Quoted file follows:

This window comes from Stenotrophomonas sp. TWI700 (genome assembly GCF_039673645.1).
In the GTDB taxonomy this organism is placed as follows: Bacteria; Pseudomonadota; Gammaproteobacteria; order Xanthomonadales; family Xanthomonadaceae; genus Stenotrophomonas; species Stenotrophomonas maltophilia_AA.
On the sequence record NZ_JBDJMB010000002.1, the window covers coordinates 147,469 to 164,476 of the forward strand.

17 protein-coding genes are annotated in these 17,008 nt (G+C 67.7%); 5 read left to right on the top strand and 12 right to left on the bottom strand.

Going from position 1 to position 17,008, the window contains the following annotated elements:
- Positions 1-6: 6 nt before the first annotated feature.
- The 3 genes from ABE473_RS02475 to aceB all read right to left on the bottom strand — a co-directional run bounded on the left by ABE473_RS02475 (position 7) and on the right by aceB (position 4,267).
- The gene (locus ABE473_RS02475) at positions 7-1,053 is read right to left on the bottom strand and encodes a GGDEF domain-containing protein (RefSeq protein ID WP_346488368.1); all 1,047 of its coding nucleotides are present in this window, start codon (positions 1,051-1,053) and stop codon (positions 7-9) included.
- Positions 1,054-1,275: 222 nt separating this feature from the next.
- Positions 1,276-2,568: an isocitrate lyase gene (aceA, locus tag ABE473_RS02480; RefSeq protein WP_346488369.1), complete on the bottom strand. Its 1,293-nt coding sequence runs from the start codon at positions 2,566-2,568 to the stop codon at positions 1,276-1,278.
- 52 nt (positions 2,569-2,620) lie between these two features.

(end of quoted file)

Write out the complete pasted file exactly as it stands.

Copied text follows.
This window comes from Stenotrophomonas sp. TWI700 (genome assembly GCF_039673645.1).
In the GTDB taxonomy this organism is placed as follows: Bacteria; Pseudomonadota; Gammaproteobacteria; order Xanthomonadales; family Xanthomonadaceae; genus Stenotrophomonas; species Stenotrophomonas maltophilia_AA.
On the sequence record NZ_JBDJMB010000002.1, the window covers coordinates 147,469 to 164,476 of the forward strand.

17 protein-coding genes are annotated in these 17,008 nt (G+C 67.7%); 5 read left to right on the top strand and 12 right to left on the bottom strand.

Going from position 1 to position 17,008, the window contains the following annotated elements:
- Positions 1-6: 6 nt before the first annotated feature.
- The 3 genes from ABE473_RS02475 to aceB all read right to left on the bottom strand — a co-directional run bounded on the left by ABE473_RS02475 (position 7) and on the right by aceB (position 4,267).
- The gene (locus ABE473_RS02475) at positions 7-1,053 is read right to left on the bottom strand and encodes a GGDEF domain-containing protein (RefSeq protein ID WP_346488368.1); all 1,047 of its coding nucleotides are present in this window, start codon (positions 1,051-1,053) and stop codon (positions 7-9) included.
- Positions 1,054-1,275: 222 nt separating this feature from the next.
- Positions 1,276-2,568: an isocitrate lyase gene (aceA, locus tag ABE473_RS02480; RefSeq protein WP_346488369.1), complete on the bottom strand. Its 1,293-nt coding sequence runs from the start codon at positions 2,566-2,568 to the stop codon at positions 1,276-1,278.
- 52 nt (positions 2,569-2,620) lie between these two features.